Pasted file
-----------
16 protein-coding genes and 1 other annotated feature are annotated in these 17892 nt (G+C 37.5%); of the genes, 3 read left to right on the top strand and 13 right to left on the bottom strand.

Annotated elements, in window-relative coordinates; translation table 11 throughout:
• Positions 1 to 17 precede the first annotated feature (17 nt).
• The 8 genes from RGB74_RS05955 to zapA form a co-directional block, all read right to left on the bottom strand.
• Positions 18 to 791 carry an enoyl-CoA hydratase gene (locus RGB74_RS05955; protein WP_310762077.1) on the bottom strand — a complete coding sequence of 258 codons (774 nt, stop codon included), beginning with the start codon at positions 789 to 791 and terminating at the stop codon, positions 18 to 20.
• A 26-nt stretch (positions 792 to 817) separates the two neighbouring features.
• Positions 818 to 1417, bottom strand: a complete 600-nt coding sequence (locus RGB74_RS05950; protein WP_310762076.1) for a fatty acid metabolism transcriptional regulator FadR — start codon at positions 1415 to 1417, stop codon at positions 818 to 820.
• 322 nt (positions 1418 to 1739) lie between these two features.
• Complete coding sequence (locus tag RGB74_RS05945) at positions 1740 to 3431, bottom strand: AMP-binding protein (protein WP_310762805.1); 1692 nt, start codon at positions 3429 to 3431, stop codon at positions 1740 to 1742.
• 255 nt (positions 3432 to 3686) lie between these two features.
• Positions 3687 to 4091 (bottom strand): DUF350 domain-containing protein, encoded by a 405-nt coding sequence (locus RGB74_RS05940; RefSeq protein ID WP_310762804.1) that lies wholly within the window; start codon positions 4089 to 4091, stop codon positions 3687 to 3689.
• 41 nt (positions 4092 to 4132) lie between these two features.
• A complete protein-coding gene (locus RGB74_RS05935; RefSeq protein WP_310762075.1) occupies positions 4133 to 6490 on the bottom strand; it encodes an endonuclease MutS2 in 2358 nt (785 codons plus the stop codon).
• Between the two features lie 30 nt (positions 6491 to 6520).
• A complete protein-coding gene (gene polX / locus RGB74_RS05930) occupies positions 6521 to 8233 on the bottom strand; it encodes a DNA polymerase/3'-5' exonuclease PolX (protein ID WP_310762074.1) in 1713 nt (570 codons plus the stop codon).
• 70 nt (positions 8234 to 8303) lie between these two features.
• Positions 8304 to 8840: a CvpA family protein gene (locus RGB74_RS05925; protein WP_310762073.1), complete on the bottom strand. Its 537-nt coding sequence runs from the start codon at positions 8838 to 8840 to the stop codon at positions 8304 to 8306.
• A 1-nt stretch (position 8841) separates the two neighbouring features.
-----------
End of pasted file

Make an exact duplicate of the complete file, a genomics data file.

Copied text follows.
16 protein-coding genes and 1 other annotated feature are annotated in these 17892 nt (G+C 37.5%); of the genes, 3 read left to right on the top strand and 13 right to left on the bottom strand.

Annotated elements, in window-relative coordinates; translation table 11 throughout:
• Positions 1 to 17 precede the first annotated feature (17 nt).
• The 8 genes from RGB74_RS05955 to zapA form a co-directional block, all read right to left on the bottom strand.
• Positions 18 to 791 carry an enoyl-CoA hydratase gene (locus RGB74_RS05955; protein WP_310762077.1) on the bottom strand — a complete coding sequence of 258 codons (774 nt, stop codon included), beginning with the start codon at positions 789 to 791 and terminating at the stop codon, positions 18 to 20.
• A 26-nt stretch (positions 792 to 817) separates the two neighbouring features.
• Positions 818 to 1417, bottom strand: a complete 600-nt coding sequence (locus RGB74_RS05950; protein WP_310762076.1) for a fatty acid metabolism transcriptional regulator FadR — start codon at positions 1415 to 1417, stop codon at positions 818 to 820.
• 322 nt (positions 1418 to 1739) lie between these two features.
• Complete coding sequence (locus tag RGB74_RS05945) at positions 1740 to 3431, bottom strand: AMP-binding protein (protein WP_310762805.1); 1692 nt, start codon at positions 3429 to 3431, stop codon at positions 1740 to 1742.
• 255 nt (positions 3432 to 3686) lie between these two features.
• Positions 3687 to 4091 (bottom strand): DUF350 domain-containing protein, encoded by a 405-nt coding sequence (locus RGB74_RS05940; RefSeq protein ID WP_310762804.1) that lies wholly within the window; start codon positions 4089 to 4091, stop codon positions 3687 to 3689.
• 41 nt (positions 4092 to 4132) lie between these two features.
• A complete protein-coding gene (locus RGB74_RS05935; RefSeq protein WP_310762075.1) occupies positions 4133 to 6490 on the bottom strand; it encodes an endonuclease MutS2 in 2358 nt (785 codons plus the stop codon).
• Between the two features lie 30 nt (positions 6491 to 6520).
• A complete protein-coding gene (gene polX / locus RGB74_RS05930) occupies positions 6521 to 8233 on the bottom strand; it encodes a DNA polymerase/3'-5' exonuclease PolX (protein ID WP_310762074.1) in 1713 nt (570 codons plus the stop codon).
• 70 nt (positions 8234 to 8303) lie between these two features.
• Positions 8304 to 8840: a CvpA family protein gene (locus RGB74_RS05925; protein WP_310762073.1), complete on the bottom strand. Its 537-nt coding sequence runs from the start codon at positions 8838 to 8840 to the stop codon at positions 8304 to 8306.
• A 1-nt stretch (position 8841) separates the two neighbouring features.